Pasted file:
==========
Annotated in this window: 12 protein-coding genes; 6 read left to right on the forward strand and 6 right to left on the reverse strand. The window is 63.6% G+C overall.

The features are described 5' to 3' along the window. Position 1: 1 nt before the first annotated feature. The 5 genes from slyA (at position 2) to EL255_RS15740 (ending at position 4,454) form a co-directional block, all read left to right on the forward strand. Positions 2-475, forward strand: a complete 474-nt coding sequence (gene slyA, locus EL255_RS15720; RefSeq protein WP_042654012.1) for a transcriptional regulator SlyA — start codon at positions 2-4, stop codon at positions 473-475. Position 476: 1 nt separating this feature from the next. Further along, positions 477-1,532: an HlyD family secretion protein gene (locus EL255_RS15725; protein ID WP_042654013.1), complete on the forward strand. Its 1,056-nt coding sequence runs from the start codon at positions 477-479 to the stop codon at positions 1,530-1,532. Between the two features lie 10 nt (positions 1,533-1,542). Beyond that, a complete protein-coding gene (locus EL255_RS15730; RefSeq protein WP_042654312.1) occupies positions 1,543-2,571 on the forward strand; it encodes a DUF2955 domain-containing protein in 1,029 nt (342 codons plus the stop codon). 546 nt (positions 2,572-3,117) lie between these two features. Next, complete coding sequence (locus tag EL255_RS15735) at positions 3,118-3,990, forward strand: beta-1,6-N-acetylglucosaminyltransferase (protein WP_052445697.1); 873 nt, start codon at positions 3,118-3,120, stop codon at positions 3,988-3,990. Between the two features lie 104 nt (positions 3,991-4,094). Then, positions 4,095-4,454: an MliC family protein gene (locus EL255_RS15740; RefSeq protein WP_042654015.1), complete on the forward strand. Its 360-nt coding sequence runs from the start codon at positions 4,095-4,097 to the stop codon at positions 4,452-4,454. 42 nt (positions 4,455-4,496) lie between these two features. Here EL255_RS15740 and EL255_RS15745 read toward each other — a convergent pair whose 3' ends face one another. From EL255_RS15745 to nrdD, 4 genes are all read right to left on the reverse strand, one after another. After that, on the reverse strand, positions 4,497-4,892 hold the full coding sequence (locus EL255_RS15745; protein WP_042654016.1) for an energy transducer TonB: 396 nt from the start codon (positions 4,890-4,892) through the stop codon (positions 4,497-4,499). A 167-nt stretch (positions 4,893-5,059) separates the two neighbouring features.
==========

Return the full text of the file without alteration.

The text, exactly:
Annotated in this window: 12 protein-coding genes; 6 read left to right on the forward strand and 6 right to left on the reverse strand. The window is 63.6% G+C overall.

The features are described 5' to 3' along the window. Position 1: 1 nt before the first annotated feature. The 5 genes from slyA (at position 2) to EL255_RS15740 (ending at position 4,454) form a co-directional block, all read left to right on the forward strand. Positions 2-475, forward strand: a complete 474-nt coding sequence (gene slyA, locus EL255_RS15720; RefSeq protein WP_042654012.1) for a transcriptional regulator SlyA — start codon at positions 2-4, stop codon at positions 473-475. Position 476: 1 nt separating this feature from the next. Further along, positions 477-1,532: an HlyD family secretion protein gene (locus EL255_RS15725; protein ID WP_042654013.1), complete on the forward strand. Its 1,056-nt coding sequence runs from the start codon at positions 477-479 to the stop codon at positions 1,530-1,532. Between the two features lie 10 nt (positions 1,533-1,542). Beyond that, a complete protein-coding gene (locus EL255_RS15730; RefSeq protein WP_042654312.1) occupies positions 1,543-2,571 on the forward strand; it encodes a DUF2955 domain-containing protein in 1,029 nt (342 codons plus the stop codon). 546 nt (positions 2,572-3,117) lie between these two features. Next, complete coding sequence (locus tag EL255_RS15735) at positions 3,118-3,990, forward strand: beta-1,6-N-acetylglucosaminyltransferase (protein WP_052445697.1); 873 nt, start codon at positions 3,118-3,120, stop codon at positions 3,988-3,990. Between the two features lie 104 nt (positions 3,991-4,094). Then, positions 4,095-4,454: an MliC family protein gene (locus EL255_RS15740; RefSeq protein WP_042654015.1), complete on the forward strand. Its 360-nt coding sequence runs from the start codon at positions 4,095-4,097 to the stop codon at positions 4,452-4,454. 42 nt (positions 4,455-4,496) lie between these two features. Here EL255_RS15740 and EL255_RS15745 read toward each other — a convergent pair whose 3' ends face one another. From EL255_RS15745 to nrdD, 4 genes are all read right to left on the reverse strand, one after another. After that, on the reverse strand, positions 4,497-4,892 hold the full coding sequence (locus EL255_RS15745; protein WP_042654016.1) for an energy transducer TonB: 396 nt from the start codon (positions 4,890-4,892) through the stop codon (positions 4,497-4,499). A 167-nt stretch (positions 4,893-5,059) separates the two neighbouring features.